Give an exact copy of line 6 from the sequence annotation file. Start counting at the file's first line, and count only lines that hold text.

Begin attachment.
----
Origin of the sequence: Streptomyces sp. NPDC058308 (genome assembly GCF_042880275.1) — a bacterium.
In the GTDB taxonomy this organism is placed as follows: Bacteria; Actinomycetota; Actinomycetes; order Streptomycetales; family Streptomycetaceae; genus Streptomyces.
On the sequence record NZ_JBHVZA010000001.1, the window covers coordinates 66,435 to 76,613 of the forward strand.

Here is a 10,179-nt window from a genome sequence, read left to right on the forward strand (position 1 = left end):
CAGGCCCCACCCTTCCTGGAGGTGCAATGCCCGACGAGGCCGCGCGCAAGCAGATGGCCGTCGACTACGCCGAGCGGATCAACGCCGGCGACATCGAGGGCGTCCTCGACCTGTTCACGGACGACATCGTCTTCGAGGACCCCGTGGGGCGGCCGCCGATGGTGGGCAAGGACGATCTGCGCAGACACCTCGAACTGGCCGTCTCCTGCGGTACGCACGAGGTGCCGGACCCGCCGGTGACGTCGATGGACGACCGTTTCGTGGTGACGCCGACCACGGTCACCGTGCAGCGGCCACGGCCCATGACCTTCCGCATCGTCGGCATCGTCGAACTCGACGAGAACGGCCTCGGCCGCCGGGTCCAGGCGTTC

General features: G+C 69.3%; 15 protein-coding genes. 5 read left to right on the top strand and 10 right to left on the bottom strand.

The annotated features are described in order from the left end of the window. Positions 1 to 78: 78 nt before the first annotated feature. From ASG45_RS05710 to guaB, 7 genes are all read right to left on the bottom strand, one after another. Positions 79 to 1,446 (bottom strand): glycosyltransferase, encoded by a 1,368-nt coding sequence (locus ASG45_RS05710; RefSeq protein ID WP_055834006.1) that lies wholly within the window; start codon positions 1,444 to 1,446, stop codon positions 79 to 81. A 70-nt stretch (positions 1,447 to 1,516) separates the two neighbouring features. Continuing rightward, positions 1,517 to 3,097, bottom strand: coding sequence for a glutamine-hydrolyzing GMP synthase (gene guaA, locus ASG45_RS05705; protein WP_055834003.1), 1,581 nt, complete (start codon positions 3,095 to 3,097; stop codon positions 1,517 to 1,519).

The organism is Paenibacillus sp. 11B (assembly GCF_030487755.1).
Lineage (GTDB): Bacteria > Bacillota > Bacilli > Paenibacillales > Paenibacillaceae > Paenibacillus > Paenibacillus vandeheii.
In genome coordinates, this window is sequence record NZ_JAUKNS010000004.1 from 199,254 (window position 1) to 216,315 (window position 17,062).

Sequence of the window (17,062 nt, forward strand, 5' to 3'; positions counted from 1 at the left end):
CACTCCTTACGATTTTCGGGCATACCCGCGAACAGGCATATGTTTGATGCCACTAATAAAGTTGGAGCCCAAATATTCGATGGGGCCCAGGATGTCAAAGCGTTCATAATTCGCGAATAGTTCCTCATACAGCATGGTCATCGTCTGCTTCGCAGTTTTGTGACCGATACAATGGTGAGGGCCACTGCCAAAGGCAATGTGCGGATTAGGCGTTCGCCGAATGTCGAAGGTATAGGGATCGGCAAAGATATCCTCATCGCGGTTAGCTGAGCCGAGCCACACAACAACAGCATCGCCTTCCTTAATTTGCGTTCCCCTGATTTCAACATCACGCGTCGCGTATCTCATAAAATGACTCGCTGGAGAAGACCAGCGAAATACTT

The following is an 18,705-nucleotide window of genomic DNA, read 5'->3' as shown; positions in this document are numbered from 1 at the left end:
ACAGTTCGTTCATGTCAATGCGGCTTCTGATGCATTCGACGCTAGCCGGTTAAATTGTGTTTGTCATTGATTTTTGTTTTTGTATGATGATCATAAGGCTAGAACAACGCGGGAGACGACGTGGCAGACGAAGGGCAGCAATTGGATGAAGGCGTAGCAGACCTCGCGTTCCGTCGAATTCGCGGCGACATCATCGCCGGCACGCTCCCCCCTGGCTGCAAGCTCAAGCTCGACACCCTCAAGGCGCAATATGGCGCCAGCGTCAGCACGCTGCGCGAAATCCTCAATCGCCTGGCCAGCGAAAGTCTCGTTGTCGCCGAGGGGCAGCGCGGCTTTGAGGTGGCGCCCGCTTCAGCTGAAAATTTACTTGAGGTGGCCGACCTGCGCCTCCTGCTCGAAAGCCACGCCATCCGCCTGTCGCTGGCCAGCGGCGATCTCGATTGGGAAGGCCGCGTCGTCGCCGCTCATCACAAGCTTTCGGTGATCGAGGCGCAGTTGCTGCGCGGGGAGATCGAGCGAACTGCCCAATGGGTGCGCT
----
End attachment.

General features: G+C 69.3%; 15 protein-coding genes. 5 read left to right on the top strand and 10 right to left on the bottom strand.